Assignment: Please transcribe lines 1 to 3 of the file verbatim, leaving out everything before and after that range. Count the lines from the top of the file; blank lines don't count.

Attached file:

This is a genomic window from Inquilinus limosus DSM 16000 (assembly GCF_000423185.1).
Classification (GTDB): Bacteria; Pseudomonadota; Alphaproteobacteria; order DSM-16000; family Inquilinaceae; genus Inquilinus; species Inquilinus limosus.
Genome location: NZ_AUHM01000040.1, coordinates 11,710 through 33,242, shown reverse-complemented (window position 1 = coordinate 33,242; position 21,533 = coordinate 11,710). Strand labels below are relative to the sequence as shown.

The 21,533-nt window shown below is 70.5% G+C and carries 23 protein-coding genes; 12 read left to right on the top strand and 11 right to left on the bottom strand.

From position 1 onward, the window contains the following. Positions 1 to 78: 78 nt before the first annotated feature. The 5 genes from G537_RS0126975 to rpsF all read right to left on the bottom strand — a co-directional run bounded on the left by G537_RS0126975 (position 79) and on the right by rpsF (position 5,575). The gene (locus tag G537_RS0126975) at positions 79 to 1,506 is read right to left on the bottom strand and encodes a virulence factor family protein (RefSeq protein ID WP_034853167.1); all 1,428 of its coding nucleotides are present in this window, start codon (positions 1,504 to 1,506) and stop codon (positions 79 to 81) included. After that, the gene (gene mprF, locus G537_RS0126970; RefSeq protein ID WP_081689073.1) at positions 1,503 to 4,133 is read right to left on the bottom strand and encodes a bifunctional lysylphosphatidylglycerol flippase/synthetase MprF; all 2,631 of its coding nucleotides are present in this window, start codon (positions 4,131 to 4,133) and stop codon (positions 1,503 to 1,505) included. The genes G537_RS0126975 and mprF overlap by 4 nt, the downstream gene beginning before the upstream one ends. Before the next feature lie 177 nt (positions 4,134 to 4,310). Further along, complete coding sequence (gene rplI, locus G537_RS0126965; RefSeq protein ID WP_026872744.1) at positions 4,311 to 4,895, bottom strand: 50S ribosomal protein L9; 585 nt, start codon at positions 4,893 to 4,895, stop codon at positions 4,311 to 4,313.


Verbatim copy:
This is a genomic window from Inquilinus limosus DSM 16000 (assembly GCF_000423185.1).
Classification (GTDB): Bacteria; Pseudomonadota; Alphaproteobacteria; order DSM-16000; family Inquilinaceae; genus Inquilinus; species Inquilinus limosus.
Genome location: NZ_AUHM01000040.1, coordinates 11,710 through 33,242, shown reverse-complemented (window position 1 = coordinate 33,242; position 21,533 = coordinate 11,710). Strand labels below are relative to the sequence as shown.